link  Current information on the corona virus: you can find at the special website of the Senate Chancellery
download Information sheet: Reduce the risk of infection with the coronavirus! / So reduzieren Sie das Infektionsrisiko /
    Koronavirüs enfeksiyonu risklerini azaltalım! / Снизить риск заражения коронавирусом! / ! تقليل مخاطر العدوى بفيروس كورونا



Berlin Environmental Atlas

04.11 Climate Model Berlin - Planning Advices Urban Climate (Edition 2016)

map view Text in Deutsch verfuegbar content    back forward

Areas with a special vulnerability as compared to the urban climate

The identification of areas with a special urban-climatic drawback is based on a purely planning, climatic perspective. Their connection with further non-climatic criteria can disclose additional decision-making helps in the context of implementation of measures especially for the spatial unit "settlement area" as defined in a spatially differentiated vulnerability study.
To what extent the block areas of the settlement area are vulnerable to the city-climatic situation depends on primary criteria of time of stay/use as well as on further secondary factors. These include, above all, the demographic composition of the quarters observed. Apart from this, the availability of specific sensitive building/area uses as well as the degree of supply of residential areas with adequate green areas are the factors that influence the level of vulnerability.

Special vulnerability based on demographic composition

Especially sensitive to the thermal (heat) stress are mainly the older people in the population (above 65 years [Ü65] owing to the susceptibility to cardiovascular disorders increasing with age as well as small children below 6 years (U6), and mainly infants because of their lacking or not fully developed ability for thermal regulation (Jendritzky 2007). A relationship between an increased mortality and the occurrence of heat periods can be shown empirically for the areas of Berlin-Brandenburg and can also be mapped in a model (Scherber 2014, Scherer et al. 2013, Fenner et al. 2015).

In-depth information about the relationships between "Health and urban climate" is offered by the related excursus (Scherber 2016).

About 850,000 people live in Berlin, for whom a special thermal sensitivity can be assumed owing to their age (Statistics BBB 2014). The ratio of the sensitive older and the sensitive younger percentage of the population is approx. 3.4:1. It applies equally to all districts that the risk group of older people is much higher than that of small children and infants. This phenomenon is most strongly pronounced in the district Steglitz-Zehlendorf (5.3:1), where just about 90,000 of the thermally most sensitive residents of Berlin live. In Friedrichshain-Kreuzberg – the district with the lowest number of thermally sensitive residents (approx. 45,000) - there are only 1.6 Ü65 year old for one person in the age of U6.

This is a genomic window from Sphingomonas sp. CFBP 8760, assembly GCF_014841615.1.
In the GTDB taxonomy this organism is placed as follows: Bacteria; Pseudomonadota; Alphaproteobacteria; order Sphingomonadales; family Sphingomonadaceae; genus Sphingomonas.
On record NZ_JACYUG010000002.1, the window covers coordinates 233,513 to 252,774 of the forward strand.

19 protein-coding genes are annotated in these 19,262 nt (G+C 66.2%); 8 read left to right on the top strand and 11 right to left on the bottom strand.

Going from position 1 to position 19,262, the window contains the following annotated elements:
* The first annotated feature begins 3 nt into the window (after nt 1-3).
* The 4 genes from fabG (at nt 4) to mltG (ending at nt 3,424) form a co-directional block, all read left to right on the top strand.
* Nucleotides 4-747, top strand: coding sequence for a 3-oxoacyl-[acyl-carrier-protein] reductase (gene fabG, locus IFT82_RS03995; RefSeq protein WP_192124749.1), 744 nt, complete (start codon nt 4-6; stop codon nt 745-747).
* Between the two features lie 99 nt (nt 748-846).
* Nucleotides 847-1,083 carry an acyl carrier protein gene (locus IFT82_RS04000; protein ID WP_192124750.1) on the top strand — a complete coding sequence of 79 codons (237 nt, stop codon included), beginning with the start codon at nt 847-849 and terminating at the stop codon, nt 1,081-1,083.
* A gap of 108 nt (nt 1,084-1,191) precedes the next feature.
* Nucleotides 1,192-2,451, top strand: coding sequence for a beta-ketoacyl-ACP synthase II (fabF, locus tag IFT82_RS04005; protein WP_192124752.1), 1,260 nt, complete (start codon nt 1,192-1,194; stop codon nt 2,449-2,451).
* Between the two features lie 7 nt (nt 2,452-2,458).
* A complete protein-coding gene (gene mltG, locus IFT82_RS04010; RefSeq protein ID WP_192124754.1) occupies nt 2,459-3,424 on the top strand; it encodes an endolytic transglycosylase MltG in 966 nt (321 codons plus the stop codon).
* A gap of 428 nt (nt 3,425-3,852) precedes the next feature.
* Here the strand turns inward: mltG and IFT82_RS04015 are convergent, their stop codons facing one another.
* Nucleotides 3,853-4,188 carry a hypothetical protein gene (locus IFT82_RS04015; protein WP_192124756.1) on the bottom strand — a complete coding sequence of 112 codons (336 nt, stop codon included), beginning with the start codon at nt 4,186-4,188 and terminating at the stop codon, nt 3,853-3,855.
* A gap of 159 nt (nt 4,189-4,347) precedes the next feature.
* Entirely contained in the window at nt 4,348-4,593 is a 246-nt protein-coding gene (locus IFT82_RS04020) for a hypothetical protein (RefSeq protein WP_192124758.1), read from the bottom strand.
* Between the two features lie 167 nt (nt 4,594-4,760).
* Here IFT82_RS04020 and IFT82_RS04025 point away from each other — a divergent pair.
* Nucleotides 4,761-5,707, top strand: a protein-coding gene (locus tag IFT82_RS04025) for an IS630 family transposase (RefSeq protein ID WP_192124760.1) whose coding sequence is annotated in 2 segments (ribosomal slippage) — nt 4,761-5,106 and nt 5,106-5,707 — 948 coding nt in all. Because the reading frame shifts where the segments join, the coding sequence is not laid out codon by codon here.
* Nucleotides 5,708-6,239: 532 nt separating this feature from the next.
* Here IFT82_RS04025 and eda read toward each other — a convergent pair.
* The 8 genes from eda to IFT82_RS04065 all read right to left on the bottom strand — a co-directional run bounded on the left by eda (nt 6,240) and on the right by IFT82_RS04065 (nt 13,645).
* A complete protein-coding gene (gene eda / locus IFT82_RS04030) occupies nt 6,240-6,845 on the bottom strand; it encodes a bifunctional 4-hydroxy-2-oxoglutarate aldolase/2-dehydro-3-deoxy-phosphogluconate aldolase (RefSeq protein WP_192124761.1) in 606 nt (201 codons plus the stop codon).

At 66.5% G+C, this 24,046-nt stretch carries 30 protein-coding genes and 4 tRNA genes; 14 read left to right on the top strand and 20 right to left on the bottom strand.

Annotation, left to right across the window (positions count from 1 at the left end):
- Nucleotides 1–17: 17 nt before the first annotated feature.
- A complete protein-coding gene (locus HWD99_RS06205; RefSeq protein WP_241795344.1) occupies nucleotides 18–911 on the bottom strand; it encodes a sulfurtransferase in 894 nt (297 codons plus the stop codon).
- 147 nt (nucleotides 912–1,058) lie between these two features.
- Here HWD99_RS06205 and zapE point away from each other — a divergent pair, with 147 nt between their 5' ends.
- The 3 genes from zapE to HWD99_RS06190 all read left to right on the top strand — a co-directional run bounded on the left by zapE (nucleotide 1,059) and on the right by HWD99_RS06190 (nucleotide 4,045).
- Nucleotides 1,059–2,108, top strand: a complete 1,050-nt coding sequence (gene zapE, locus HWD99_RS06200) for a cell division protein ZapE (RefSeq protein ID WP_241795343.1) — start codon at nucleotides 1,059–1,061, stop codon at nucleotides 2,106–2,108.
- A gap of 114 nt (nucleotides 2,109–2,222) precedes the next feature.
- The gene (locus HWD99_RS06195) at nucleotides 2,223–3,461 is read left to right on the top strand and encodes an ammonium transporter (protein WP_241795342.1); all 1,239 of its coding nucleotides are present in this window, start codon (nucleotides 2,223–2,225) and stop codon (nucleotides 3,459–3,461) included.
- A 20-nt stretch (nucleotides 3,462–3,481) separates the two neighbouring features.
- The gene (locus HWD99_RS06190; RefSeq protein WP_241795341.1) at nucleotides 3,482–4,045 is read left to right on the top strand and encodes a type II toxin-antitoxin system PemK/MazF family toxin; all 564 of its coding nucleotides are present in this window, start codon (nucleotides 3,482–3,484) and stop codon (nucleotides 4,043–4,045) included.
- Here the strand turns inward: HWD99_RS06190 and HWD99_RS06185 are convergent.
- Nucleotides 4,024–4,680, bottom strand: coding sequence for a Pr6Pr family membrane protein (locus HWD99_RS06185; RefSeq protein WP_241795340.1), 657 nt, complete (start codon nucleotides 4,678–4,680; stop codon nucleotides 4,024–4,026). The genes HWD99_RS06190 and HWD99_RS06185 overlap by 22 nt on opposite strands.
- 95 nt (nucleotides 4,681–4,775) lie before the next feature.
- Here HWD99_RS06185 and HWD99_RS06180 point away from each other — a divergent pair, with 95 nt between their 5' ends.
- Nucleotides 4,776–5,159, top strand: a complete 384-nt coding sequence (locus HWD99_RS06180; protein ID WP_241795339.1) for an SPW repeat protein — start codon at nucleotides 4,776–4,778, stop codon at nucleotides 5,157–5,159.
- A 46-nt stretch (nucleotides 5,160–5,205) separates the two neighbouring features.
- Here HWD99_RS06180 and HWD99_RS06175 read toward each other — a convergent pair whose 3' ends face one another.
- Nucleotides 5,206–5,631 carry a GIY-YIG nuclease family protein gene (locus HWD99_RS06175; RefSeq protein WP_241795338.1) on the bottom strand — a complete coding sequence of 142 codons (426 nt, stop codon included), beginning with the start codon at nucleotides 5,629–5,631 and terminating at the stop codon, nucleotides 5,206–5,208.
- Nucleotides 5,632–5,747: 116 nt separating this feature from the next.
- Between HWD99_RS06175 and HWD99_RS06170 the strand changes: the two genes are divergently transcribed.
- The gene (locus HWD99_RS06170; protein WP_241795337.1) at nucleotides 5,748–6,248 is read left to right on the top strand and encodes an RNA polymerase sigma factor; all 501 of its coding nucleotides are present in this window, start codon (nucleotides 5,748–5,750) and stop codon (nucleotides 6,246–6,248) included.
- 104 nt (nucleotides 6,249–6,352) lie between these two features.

To what extent can an actual vulnerability also be derived from this sensitivity, depends essentially on the geographic distribution of the risk groups in the spatially differentiated stress field. In the result, there is a high or very high demographic vulnerability in approx. one third of all block areas, Approx. three quarters of all heat-sensitive Berliners live in these areas (around 650,000 residents). Vice versa, it also means that measures need to be implemented only in a comparatively small area, in order to give thermal relief to a high percentage of vulnerable population group.

A spatially differentiated analysis at the level of Berlin's districts shows that although there is a fundamental agreement in the distribution of population groups sensitive to climate with the space patterns of the actual demographic vulnerability, but there are still some essential differences (Figure 15 and Figure 16).

Thus, although the district Steglitz-Zehlendorf is the biggest group of thermally sensitive persons, the district has only rank 7 in case of demographic vulnerability. The reason for this is firstly that the stress level lies on the whole below the average. Secondly, the risk groups are currently living in thermally favourable areas. The reverse case applies to Pankow. Seen absolutely, there is the highest demographic vulnerability here, although the district has only the fourth largest sensitive population.

At the lower end of the scale, both the results match in contrast: Spandau, Marzahn-Hellersdorf and Friedrichshain-Kreuzberg show the lowest number of sensitive persons as well as the demographic vulnerability. However, it applies to Friedrichshain-Kreuzberg that the majority of the sensitive population also lives in areas with thermal stress (approx. 80 %). A higher percentage is also seen in the district of Lichtenberg (82 %). Even Mitte and Neukölln lie at the same level.

Figure 15
Fig. 15: Demographic vulnerability as compared to thermal stress - Spatial analysis at the level of block areas in Berlin

[Statistical base of the Figure is also available as Excel-File (MS-Excel is required).]

Figure 16
Fig. 16: Demographic vulnerability as compared to thermal stress - Balancing at the level of Berlin's districts

[Statistical base of the Figure is also available as Excel-File (MS-Excel is required).]

map view Text in Deutsch verfuegbar content    back forward